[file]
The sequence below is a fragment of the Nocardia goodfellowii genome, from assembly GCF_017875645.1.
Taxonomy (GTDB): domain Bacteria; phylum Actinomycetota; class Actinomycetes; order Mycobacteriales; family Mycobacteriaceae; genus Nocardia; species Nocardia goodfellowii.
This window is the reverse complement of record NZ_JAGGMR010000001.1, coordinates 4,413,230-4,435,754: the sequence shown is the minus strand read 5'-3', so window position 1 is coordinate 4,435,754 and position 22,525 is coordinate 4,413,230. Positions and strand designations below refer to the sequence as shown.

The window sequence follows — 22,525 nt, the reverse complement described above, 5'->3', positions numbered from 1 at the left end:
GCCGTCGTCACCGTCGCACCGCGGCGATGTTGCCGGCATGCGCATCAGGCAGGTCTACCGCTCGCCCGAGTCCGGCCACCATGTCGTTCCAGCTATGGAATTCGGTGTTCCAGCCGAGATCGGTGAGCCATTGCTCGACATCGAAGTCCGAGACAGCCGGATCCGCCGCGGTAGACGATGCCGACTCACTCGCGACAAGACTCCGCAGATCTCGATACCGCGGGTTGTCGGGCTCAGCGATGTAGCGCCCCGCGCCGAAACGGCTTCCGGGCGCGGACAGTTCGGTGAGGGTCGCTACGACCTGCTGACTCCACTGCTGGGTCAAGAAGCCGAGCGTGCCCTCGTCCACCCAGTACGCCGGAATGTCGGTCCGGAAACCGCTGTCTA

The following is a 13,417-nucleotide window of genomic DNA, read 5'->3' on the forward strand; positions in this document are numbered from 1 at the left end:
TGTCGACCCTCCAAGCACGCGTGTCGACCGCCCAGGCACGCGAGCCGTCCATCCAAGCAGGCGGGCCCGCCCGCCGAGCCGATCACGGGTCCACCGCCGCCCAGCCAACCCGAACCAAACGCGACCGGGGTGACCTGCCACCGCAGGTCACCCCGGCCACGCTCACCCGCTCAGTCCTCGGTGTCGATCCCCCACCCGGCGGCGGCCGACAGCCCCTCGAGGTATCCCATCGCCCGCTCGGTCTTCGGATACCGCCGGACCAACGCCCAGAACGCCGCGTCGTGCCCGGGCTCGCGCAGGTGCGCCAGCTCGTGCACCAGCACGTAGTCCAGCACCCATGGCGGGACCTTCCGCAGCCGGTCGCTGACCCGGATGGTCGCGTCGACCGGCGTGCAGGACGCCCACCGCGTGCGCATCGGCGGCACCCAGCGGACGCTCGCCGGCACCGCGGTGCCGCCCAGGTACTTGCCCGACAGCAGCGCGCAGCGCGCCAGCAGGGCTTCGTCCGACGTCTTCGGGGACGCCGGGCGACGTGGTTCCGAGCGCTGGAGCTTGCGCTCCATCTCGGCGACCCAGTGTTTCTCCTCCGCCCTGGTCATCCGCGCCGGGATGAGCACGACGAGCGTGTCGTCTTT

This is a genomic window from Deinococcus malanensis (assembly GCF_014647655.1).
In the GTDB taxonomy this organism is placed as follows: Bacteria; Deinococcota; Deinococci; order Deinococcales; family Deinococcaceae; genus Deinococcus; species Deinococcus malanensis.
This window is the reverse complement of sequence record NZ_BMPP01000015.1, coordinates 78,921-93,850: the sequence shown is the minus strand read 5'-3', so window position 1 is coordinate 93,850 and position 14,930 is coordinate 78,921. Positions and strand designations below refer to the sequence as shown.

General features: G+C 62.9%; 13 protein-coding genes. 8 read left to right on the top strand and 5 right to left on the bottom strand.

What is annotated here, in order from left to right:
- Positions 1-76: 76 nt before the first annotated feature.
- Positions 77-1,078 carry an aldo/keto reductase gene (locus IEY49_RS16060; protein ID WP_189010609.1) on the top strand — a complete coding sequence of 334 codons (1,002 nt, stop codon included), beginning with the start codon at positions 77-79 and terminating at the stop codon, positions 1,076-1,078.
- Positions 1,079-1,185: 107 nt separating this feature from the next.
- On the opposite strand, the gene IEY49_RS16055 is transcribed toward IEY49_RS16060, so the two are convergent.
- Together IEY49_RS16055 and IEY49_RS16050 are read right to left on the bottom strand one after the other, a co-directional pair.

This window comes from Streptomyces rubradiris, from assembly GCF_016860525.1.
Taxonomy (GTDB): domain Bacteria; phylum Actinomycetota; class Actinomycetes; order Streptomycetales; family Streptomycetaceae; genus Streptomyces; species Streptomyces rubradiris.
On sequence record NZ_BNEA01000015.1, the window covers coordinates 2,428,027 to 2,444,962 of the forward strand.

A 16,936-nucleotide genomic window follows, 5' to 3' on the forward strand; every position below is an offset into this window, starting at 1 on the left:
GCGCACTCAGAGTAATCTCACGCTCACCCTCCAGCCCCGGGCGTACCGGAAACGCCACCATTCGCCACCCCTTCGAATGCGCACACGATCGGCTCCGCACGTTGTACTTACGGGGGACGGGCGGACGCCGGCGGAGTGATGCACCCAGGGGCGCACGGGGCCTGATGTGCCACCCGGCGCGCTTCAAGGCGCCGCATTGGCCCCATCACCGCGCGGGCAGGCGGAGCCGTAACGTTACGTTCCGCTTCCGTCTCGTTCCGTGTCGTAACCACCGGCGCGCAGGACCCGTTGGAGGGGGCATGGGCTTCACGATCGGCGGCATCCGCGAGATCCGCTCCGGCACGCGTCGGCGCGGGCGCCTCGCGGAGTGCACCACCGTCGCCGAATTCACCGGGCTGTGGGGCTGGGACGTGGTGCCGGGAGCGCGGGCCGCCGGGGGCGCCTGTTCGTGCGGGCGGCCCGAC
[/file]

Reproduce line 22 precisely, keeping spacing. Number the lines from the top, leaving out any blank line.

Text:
GCGCACTCAGAGTAATCTCACGCTCACCCTCCAGCCCCGGGCGTACCGGAAACGCCACCATTCGCCACCCCTTCGAATGCGCACACGATCGGCTCCGCACGTTGTACTTACGGGGGACGGGCGGACGCCGGCGGAGTGATGCACCCAGGGGCGCACGGGGCCTGATGTGCCACCCGGCGCGCTTCAAGGCGCCGCATTGGCCCCATCACCGCGCGGGCAGGCGGAGCCGTAACGTTACGTTCCGCTTCCGTCTCGTTCCGTGTCGTAACCACCGGCGCGCAGGACCCGTTGGAGGGGGCATGGGCTTCACGATCGGCGGCATCCGCGAGATCCGCTCCGGCACGCGTCGGCGCGGGCGCCTCGCGGAGTGCACCACCGTCGCCGAATTCACCGGGCTGTGGGGCTGGGACGTGGTGCCGGGAGCGCGGGCCGCCGGGGGCGCCTGTTCGTGCGGGCGGCCCGAC